Around 36 police officers were injured in clashes with protesters in India’s southern state of Kerala.
- Hundreds gathered outside a police station to demand the release of the arrested protesters
- Police say protesters “came with deadly weapons and stormed the station”
- Protesters claim they were assaulted by officers and pelted with stones
The protesters were demanding the release of a man arrested during a demonstration against a $900 million ($1.34 billion) port project by the Adani Group.
The growing excitement has become a major headache for Adani’s US$23 billion ports and logistics business.
The port’s location at the southern tip of India was seen as key to winning business from ports in Dubai, Singapore and Sri Lanka.
Construction on the Vizhinjam seaport has been halted for more than three months since protesters, mostly from the fishing community, blocked its entrance, blaming the development for coastal erosion and saying it was depriving them of their livelihood.
Over the weekend, protesters blocked Adani construction vehicles from entering the port despite a court order to resume work, leading to the arrest of many of them.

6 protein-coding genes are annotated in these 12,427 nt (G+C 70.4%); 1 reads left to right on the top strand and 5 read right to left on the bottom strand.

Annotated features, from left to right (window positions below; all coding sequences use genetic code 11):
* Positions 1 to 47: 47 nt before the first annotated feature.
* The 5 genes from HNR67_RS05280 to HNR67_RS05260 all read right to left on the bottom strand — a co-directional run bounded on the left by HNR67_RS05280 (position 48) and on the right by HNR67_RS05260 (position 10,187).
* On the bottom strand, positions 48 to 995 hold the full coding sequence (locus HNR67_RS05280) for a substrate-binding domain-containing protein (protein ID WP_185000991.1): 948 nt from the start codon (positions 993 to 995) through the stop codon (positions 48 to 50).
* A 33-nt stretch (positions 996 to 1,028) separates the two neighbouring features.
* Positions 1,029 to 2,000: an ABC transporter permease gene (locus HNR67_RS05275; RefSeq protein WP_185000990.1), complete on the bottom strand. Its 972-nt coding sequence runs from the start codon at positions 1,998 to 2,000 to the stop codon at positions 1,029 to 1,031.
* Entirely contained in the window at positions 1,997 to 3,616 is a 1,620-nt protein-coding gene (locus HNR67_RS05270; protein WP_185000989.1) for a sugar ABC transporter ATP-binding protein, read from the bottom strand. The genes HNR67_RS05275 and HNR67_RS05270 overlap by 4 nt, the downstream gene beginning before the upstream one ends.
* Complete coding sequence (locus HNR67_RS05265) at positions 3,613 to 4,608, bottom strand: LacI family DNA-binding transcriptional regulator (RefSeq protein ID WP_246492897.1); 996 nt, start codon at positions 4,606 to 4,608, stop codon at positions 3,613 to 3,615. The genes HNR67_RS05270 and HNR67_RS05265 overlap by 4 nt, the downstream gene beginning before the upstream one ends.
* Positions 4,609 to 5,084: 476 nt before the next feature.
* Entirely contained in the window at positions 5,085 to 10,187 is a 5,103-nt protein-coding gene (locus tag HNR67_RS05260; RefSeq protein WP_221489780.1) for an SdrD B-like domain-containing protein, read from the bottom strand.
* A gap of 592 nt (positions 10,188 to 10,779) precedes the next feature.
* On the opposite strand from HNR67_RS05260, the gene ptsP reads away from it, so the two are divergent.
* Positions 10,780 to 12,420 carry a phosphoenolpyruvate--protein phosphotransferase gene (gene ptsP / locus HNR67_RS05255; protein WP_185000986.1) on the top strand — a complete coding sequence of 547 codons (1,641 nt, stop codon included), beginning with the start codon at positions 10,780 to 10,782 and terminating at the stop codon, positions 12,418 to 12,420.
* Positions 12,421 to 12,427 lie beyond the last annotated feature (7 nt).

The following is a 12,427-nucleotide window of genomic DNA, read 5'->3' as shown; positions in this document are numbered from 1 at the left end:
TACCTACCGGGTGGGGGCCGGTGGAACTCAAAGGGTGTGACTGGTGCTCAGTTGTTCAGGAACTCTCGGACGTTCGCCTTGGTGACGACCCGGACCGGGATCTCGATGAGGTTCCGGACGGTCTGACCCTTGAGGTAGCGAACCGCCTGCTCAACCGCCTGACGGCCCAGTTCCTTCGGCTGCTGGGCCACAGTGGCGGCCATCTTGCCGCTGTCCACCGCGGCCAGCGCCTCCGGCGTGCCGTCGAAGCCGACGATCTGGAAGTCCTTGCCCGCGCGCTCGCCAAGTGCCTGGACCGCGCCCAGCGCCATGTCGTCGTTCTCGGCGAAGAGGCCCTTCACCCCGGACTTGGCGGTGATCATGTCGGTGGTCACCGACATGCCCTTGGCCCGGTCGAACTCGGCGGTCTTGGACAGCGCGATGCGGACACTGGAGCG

This prompted hundreds more to gather at a police station on Sunday night, demanding the release of those arrested.
Clashes with police ensued, causing damage to some of their vehicles, TV news and a police document showed.
“They came with deadly weapons and stormed the station and held the police hostage, threatening that if the people in custody were not released, they would set fire to the station,” police said in the incident document.
Many of the protesters were Christians, led by Roman Catholic priests.
Police attacked the protesters, who included priests, said a priest, Eugene X Pereira, vicar general of the archdiocese.
“Stones were thrown even from the station,” Mr Pereira said, calling for a judicial inquiry into the incident.
Adani Group did not immediately respond to a request for comment.
It previously said the project was in compliance with all laws, citing studies in recent years that dismissed accusations linking it to shoreline erosion.
The state government blames the erosion on natural disasters.